Article 33, deals with “Overtime”...It says that, “The current rotation list/seniority method of selecting people for overtime work will be continued”. It also says that if it should be necessary to go beyond that list the chief or his designee should revert to “those on the list who live within 30 minutes of the city”. The testimony makes it clear that S__ lives more than 30 minutes from the city of Lauderhill. Both of these precepts were summarily ignored.
The “Hurricane Preparedness” regulations are also of relevance. One key provision there is that during a hurricane warning (and it is undisputed that a hurricane warning was in effect on September 3rd, 2004) “all shift personnel shall remain accessible to call-back at their listed fire department contact phone number”. S__ clearly remained accessible and, without contradiction, was ready, willing and able to come in. His sin, if he committed one, was total honesty when called.
... on the same page there is some language which says something similar, but in a slightly different way:
All personnel shall secure their homes and ensure that their families have adequate supplies. They will listen to weather reports and be prepared to report for duty on short notice when a hurricane warning is issued.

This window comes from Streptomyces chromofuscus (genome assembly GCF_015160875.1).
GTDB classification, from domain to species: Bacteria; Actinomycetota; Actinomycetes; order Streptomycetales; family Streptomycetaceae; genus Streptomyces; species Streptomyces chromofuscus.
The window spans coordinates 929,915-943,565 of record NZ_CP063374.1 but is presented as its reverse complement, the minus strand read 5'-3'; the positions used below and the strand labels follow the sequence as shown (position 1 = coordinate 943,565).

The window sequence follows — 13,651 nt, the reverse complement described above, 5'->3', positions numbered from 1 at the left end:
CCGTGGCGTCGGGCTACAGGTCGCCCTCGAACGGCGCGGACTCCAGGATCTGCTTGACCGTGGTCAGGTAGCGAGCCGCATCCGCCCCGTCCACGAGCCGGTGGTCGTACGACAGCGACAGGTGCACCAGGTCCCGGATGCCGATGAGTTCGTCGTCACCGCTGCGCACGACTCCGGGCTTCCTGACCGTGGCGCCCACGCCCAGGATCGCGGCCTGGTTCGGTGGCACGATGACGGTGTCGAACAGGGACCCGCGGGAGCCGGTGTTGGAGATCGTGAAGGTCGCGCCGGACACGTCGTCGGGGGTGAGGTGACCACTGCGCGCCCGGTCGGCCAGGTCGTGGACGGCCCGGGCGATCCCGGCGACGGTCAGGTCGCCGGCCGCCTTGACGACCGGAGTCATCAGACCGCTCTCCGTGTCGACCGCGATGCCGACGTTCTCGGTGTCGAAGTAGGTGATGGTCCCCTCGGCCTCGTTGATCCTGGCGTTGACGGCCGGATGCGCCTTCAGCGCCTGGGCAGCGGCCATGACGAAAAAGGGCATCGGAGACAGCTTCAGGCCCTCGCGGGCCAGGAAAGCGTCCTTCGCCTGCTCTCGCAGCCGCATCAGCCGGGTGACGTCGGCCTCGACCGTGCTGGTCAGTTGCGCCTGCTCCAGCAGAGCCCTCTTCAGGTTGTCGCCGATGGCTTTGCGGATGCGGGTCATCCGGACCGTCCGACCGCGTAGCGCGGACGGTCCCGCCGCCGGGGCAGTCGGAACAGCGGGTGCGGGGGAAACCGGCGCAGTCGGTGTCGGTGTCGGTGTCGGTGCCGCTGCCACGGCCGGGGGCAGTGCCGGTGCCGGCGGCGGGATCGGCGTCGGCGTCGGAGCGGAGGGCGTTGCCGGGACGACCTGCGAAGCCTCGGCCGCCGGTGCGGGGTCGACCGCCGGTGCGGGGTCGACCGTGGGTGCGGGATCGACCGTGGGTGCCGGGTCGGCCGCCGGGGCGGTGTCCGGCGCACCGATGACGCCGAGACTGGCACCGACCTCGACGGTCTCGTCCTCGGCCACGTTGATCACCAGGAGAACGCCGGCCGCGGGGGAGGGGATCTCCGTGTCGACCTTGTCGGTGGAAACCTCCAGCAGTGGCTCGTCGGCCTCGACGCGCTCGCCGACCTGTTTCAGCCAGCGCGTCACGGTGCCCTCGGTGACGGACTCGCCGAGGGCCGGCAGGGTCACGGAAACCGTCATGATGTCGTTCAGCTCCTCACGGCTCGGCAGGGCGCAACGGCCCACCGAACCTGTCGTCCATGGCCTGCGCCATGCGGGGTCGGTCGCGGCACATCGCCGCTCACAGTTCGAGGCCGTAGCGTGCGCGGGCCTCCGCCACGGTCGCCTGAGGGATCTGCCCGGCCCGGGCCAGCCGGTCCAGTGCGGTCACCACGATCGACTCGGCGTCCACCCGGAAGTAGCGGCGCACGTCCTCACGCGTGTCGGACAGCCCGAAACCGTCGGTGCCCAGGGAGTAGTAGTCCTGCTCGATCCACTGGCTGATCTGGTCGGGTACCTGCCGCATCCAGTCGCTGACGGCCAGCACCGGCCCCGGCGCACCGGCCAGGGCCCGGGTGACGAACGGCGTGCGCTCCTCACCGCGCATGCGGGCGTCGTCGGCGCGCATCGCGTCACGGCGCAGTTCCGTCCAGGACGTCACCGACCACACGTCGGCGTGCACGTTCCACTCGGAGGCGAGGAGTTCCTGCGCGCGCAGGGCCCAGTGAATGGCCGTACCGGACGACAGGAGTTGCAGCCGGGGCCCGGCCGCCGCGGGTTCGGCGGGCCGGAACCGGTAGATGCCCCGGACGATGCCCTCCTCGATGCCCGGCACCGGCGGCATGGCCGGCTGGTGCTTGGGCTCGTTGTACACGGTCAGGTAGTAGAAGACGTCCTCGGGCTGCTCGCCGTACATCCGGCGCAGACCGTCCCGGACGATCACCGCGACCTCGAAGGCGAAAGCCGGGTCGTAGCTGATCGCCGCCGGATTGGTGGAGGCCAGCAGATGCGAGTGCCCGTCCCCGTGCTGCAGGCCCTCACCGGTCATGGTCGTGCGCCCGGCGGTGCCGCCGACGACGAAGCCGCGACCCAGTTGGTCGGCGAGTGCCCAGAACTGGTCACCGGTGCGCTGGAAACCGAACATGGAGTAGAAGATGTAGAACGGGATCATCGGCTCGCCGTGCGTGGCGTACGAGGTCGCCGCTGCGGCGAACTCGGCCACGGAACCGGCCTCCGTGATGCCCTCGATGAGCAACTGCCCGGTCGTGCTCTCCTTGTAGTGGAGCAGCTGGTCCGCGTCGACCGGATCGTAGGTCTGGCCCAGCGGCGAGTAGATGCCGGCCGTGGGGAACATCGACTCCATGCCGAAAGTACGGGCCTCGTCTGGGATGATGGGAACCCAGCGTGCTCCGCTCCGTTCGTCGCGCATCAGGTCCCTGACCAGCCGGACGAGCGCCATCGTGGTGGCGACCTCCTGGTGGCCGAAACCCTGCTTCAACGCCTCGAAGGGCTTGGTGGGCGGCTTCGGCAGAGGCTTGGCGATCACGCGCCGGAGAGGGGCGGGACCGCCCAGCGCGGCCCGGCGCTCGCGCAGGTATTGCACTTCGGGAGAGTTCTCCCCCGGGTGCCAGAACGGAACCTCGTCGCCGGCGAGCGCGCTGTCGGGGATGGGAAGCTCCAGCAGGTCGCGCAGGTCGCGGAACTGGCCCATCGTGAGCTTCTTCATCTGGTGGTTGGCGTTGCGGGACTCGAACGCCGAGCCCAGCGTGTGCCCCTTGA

Clearly they are not on duty, they just need to be available to report for duty. S__, when all is said and done, did nothing of the contrary.
... In the absence of a clear, distinct any unmistakable proscription somewhere in the book, how can his career be snuffed out? As pointed out in the testimony, all it would have taken is this:
The consumption of alcohol in any amount, during a hurricane warning may result in termination.
That, or its equivalent, will not be found in the record because it isn’t there. But that is exactly what justice and reason required to justify the penalty that was imposed ...